Hele House and the Lay family

The following research comes from Wendy Corbett Kelley of Sydney, Australia:
I wasn't born in Ashburton, nor have I ever lived there. I first visited in 2002 while on a Family History Hunt, and I've been back more than seven times. There is just something about Ashburton...not just my family connections, but the town itself.

It was my 3rd great grand uncle who once lived in Ashburton. He was the Rev John Ward Lay, born in 1804 and the second child of eight to John Lay Esq. and his wife Mary née Ward, of Crepping Hall in Wakes Colne, Essex. John Ward Lay (JWL) attended St. John's College, Cambridge from 1822 until his graduation in 1827, when he was ordained a member of the Anglican clergy.
He was given the curacy of St Andrews, Colne Engaine in Essex where the incumbent minister was the Rev. Greenwood. Reverend Greenwood had a young daughter Caroline, and at some stage romance blossomed - Caroline was later to become JWL's wife.

In 1836 JWL was given his own parish, that of St Peter's in Roydon, Essex, and in 1839 he and Caroline were married in her father's church in Colne Engaine. For very personal reasons, in 1843 JWL made the monumental decision to leave the ministry, move to Devon and become a gentleman farmer. He and his wife Caroline were living on Tor Hill in Kingskerswell where they had a small orchard and JWL was honing his farming skills. It was here that their first child, a daughter named Caroline (called Carry) was born in 1849.

In late 1852 a property called the Lower Hele Estate near Ashburton came onto the market. JWL purchased it and the family moved into its new home in early 1853
Above: Hele House
Copyright the author, 2008

Marian, (called Minnie) was born in Hele House in February 1854, and Walter was born there in October 1856.
A year later, in December 1857, JWL's wife Caroline tragically died aged just 37. Her death was followed by that of her infant son Walter in March 1858 - he was aged 17 months. I have many old family letter and JWL has always come across in these as a strong and rather stoic chap, but in one letter he wrote to his niece (my 2nd great grandmother) in 1867 he says: 'The loss of my dear little boy at the engaging age of 17 mnths was a very great trial to me.' Very telling words from the usually stiff-upper-lip Reverend Lay.

JWL soldiered on with his two little girls and staff at Hele House, and thankfully wrote many long newsy letters to his brother, sisters and niece, and I am very lucky to have copies of many of these. They tell a wonderful story of the happy life they led in Hele House and Ashburton.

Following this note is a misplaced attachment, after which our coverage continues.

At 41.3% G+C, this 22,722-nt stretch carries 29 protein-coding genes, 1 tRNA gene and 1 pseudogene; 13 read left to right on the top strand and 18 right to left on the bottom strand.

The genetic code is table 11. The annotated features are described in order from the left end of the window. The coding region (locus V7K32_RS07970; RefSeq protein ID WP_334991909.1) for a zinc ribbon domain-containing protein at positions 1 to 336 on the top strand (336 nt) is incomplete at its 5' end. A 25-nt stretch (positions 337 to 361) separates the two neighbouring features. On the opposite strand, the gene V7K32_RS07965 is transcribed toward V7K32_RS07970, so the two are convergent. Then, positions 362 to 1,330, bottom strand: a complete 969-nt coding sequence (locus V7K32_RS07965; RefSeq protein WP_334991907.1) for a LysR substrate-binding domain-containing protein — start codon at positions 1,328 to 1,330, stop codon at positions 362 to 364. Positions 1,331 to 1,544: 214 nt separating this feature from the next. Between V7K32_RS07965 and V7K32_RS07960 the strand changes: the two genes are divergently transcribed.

JWL's sister Louisa Emily Page (nee Lay) had been widowed after only four years of marriage to the Rev. Robert Leman Page. She lived in East Anglia and ofter took her two small children Robert Lay Page and Emily Leman Page to stay with her brother and his little girls in Hele House. JWL was a kind of surrogate father to his Page nephew and niece Robert and Emily, and his daughters Carry and Minnie came to regard their Aunt Louisa as their second mother. The Page children developed a love of Hele House and Ashburton which lasted all their lives. Emily painted several watercolours of HeleHouse, which she deemed important enough to be bequests in her will. When she married, she chose St. Andrew's Church for the event. There, on the 22nd January 1867 she and Captain George Johnson R.N. tied the knot with Emily's brother, now the Rev. Robert Lay Page, officiating.
Soon after Emily's marriage her mother Louisa - with both of her children now out of the nest - moved into Hele House, and there she wrote lovely long letters to her niece Ellen (my 2nd great grandmother) and her brother Mark (my 3rd great grandfather) in Australia. Thanks to my family's penchant to squirrel away everything, I have copies of many of these letter as well. Aunt Louisa died in Hele House in December 1873 and was buried in St Andrew's churchyard on the 19th. She has a beautiful granite cross memorial and I always take her flowers every time I visit. (She is in Section G, right on the path, and the only grave thereabouts with a footer, in case anyone would like to say hello sometime!)
Above: The author's own photograph.
Ashburton residents had happily accepted JWL and his family and he developed especially close friendships with the Sawdyes and Tuckers. His signature is on display on the Sawdye's large Golden Anniversary poster in Ashburton Museum (last signature, 1st column).
Among the seven people who worked for JWL at the Hele House property were Thomas Beer (born in North Huish) and his wife Susannah (born in Ashburton). In another old family letter, dated 1868, JWL complains of getting old and of taking tumbles on the farm. He tells his niece Ellen: 'Last year, I had a bad fall from my horse which crippled me for 8 months and this day fortnight, was kicked off a pony and dislocated my right shoulder...at my age we do not mend so quickly. Old Beer, whom you may remember, is quite a cripple and little or no better than myself.'
Dear 'Old Beer' and his wife Susan worked for JWL from about 1853 until the early 1870's. They had become thought of as members of the family and their names come up in several old letters written by the Lay children to their uncle JWL. In 1881 JWL decided that he was finally getting a bit too old to continue farming and orcharding (and falling out of trees and off his horses etc.) and so reluctantly put Hele House on the market in December 1881. He bought the house that later became No. 62 East Street, Ashburton, and he and his daughters Carry and Minnie moved in.